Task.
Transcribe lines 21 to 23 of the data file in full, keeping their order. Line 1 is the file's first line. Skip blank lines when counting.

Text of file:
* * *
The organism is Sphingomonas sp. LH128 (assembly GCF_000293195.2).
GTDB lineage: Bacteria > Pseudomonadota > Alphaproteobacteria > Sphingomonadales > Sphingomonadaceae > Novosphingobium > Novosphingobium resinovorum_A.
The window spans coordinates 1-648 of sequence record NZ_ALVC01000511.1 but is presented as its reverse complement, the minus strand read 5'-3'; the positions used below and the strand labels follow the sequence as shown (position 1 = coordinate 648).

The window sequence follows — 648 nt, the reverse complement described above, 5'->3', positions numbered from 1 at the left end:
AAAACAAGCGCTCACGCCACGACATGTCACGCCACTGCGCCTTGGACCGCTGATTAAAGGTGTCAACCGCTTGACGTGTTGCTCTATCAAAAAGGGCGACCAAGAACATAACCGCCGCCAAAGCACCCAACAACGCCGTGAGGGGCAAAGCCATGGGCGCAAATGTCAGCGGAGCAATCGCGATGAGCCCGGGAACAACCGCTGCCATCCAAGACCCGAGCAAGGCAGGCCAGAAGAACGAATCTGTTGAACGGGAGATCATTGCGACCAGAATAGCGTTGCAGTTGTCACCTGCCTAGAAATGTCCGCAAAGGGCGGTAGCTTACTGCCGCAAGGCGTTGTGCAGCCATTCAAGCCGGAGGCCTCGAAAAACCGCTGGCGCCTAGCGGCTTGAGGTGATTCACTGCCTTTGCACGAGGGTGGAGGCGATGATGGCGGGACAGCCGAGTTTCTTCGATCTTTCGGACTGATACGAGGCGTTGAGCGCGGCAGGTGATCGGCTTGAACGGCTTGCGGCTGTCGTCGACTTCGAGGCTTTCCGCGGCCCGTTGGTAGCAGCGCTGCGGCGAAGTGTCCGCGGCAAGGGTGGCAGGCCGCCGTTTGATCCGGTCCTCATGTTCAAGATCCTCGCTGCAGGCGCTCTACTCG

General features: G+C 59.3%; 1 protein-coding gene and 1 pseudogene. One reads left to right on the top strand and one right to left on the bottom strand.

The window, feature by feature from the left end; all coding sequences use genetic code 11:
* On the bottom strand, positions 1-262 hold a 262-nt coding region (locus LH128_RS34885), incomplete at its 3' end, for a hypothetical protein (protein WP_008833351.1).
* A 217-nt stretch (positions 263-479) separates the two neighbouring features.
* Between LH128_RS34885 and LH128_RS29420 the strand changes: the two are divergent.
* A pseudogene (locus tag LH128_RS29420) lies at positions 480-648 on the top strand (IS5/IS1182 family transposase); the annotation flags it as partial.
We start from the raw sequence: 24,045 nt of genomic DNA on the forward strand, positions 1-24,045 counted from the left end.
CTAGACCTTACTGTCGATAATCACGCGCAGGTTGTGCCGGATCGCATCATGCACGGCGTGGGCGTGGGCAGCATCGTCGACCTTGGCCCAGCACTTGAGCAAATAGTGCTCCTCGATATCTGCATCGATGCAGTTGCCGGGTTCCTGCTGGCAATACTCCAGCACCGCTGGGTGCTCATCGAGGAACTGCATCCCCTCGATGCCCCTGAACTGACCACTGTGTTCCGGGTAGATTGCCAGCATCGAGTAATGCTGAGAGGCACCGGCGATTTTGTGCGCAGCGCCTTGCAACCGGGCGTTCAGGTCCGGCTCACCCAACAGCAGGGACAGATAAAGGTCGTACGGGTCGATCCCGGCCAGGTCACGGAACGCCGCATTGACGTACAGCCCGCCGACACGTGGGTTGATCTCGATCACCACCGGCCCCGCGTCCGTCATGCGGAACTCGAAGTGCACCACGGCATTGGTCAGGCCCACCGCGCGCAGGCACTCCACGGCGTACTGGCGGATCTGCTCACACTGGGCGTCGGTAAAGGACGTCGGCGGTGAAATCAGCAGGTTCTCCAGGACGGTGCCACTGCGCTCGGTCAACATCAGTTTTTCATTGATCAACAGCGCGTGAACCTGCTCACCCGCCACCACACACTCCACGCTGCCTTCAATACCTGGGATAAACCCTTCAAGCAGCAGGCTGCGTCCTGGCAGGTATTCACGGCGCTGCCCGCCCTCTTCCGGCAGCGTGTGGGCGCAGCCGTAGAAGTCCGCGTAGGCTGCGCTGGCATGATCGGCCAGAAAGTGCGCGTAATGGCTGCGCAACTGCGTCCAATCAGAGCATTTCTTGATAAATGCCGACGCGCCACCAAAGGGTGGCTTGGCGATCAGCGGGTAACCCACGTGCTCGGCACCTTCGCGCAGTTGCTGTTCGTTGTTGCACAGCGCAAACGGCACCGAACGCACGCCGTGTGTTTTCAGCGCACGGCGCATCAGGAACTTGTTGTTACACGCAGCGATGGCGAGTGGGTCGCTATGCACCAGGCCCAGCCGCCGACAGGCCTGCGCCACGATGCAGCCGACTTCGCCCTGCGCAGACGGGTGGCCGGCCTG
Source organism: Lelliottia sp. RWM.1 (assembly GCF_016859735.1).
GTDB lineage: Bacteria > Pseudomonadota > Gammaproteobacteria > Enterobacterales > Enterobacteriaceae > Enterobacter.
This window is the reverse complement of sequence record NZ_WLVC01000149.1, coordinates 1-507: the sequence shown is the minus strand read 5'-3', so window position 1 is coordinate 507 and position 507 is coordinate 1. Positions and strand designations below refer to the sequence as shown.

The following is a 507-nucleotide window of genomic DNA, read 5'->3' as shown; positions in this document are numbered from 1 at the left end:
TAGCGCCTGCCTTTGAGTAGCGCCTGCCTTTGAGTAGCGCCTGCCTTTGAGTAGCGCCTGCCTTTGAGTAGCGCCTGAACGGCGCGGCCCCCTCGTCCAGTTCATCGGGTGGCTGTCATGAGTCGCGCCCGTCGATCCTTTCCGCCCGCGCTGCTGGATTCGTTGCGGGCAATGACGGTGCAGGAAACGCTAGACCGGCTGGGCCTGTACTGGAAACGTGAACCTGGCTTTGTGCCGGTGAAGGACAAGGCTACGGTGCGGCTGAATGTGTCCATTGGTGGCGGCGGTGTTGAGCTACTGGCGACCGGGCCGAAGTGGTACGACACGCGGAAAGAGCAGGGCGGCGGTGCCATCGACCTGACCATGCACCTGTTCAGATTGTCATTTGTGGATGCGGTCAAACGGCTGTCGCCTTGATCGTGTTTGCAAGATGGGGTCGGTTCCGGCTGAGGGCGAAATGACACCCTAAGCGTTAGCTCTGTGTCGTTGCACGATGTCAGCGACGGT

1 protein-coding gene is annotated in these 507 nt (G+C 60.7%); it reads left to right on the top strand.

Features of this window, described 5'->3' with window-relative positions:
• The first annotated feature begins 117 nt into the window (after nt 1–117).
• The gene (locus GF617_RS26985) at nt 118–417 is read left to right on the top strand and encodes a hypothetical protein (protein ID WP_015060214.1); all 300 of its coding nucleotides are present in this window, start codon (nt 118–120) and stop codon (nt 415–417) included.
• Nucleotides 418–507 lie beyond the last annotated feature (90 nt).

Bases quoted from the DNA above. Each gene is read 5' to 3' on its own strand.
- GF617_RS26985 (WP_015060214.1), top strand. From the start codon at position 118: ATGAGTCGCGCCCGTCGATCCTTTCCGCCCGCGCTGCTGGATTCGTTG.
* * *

• The first annotated feature begins 117 nt into the window (after nt 1–117).
• The gene (locus GF617_RS26985) at nt 118–417 is read left to right on the top strand and encodes a hypothetical protein (protein ID WP_015060214.1); all 300 of its coding nucleotides are present in this window, start codon (nt 118–120) and stop codon (nt 415–417) included.
• Nucleotides 418–507 lie beyond the last annotated feature (90 nt).